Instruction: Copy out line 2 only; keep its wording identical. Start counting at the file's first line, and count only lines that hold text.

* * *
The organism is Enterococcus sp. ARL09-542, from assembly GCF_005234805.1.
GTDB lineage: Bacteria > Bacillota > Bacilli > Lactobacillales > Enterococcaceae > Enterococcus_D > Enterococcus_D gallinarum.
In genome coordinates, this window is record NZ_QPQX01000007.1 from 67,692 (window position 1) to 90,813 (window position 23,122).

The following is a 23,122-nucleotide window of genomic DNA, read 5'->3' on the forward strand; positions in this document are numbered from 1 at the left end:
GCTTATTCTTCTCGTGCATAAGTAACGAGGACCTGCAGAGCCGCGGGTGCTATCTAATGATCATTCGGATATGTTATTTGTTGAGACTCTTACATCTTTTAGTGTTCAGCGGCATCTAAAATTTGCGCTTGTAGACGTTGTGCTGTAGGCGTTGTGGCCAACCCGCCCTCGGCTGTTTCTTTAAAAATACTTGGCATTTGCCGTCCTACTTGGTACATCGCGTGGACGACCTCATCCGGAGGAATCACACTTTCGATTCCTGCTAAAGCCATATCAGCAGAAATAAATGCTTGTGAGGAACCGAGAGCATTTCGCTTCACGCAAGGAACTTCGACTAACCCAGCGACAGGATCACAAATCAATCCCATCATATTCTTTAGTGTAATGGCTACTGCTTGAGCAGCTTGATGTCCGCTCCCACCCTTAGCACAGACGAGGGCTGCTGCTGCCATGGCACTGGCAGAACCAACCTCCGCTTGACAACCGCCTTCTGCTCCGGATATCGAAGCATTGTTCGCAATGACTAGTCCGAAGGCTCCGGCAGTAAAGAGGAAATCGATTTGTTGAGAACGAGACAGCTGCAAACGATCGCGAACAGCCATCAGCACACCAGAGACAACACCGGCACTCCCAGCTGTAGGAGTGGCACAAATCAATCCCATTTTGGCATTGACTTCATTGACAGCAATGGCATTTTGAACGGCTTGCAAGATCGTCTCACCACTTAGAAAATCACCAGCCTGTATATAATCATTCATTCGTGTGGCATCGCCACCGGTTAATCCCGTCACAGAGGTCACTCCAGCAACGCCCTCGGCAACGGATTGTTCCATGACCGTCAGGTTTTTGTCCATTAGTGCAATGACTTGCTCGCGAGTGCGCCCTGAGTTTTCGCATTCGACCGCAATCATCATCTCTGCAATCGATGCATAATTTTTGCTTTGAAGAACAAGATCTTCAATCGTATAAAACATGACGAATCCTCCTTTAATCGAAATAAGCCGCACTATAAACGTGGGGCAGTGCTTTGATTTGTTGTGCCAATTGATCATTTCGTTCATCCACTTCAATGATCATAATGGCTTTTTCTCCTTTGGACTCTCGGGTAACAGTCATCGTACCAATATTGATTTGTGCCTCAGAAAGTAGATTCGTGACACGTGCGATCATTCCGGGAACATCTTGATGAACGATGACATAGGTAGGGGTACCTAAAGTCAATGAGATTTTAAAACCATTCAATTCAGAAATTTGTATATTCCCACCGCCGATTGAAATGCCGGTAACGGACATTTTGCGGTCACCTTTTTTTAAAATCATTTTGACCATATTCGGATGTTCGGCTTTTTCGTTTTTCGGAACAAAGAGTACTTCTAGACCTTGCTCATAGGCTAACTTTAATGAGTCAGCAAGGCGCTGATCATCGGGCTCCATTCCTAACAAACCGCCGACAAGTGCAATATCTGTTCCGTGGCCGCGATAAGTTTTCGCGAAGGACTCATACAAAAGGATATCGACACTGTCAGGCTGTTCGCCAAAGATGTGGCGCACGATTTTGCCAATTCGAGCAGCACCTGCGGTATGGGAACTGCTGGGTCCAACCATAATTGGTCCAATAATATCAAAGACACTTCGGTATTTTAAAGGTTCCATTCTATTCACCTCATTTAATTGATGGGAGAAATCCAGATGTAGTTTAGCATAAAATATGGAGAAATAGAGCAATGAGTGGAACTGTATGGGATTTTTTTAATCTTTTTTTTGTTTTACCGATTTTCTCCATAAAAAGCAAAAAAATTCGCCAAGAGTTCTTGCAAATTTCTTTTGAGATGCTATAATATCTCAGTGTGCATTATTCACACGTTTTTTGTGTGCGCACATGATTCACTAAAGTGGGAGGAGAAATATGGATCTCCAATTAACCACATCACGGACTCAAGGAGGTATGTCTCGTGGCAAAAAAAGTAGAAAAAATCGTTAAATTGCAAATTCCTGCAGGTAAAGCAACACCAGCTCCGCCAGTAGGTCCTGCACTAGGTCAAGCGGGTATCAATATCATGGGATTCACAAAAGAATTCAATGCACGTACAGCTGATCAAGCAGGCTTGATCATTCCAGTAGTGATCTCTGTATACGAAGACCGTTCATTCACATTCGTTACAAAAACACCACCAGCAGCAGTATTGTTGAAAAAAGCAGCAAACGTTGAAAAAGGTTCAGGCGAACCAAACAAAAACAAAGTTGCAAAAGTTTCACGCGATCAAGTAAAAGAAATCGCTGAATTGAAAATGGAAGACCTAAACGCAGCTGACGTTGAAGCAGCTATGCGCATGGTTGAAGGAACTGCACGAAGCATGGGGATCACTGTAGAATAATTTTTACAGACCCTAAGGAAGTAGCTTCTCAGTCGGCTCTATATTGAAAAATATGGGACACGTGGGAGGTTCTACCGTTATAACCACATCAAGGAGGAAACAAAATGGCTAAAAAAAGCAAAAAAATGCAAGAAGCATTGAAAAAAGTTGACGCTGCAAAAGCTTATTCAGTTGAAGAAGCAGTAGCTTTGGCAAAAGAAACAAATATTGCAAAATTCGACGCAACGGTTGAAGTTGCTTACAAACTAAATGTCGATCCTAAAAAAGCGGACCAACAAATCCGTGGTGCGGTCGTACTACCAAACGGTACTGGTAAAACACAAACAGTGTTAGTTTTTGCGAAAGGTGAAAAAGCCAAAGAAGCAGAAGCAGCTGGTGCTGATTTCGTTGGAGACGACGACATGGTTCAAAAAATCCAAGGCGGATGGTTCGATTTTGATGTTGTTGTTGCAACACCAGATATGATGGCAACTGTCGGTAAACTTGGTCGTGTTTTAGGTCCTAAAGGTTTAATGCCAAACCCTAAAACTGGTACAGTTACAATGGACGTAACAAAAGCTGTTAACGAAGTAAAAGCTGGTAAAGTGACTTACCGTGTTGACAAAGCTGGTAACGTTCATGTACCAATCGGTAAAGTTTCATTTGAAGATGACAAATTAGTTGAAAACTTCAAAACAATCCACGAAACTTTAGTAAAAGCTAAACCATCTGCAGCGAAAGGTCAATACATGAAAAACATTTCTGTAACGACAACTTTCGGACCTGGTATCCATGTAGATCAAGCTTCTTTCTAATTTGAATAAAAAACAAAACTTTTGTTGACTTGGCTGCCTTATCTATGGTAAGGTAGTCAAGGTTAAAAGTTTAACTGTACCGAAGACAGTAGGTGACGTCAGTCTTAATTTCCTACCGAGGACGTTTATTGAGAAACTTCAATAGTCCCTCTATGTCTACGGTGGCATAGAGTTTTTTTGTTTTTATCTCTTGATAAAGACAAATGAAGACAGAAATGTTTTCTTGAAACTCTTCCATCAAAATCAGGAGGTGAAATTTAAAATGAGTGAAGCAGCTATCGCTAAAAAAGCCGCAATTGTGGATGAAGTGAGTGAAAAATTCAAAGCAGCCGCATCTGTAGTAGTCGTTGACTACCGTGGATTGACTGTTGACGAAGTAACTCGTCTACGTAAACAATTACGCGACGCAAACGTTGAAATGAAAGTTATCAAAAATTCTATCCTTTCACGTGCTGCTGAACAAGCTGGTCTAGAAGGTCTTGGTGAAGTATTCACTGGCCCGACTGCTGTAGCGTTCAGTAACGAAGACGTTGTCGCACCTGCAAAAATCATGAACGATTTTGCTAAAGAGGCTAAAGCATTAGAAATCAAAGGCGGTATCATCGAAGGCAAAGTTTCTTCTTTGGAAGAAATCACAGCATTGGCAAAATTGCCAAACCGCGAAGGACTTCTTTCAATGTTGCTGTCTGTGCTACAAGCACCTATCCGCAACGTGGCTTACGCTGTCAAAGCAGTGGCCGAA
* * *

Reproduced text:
GTDB lineage: Bacteria > Bacillota > Bacilli > Lactobacillales > Enterococcaceae > Enterococcus_D > Enterococcus_D gallinarum.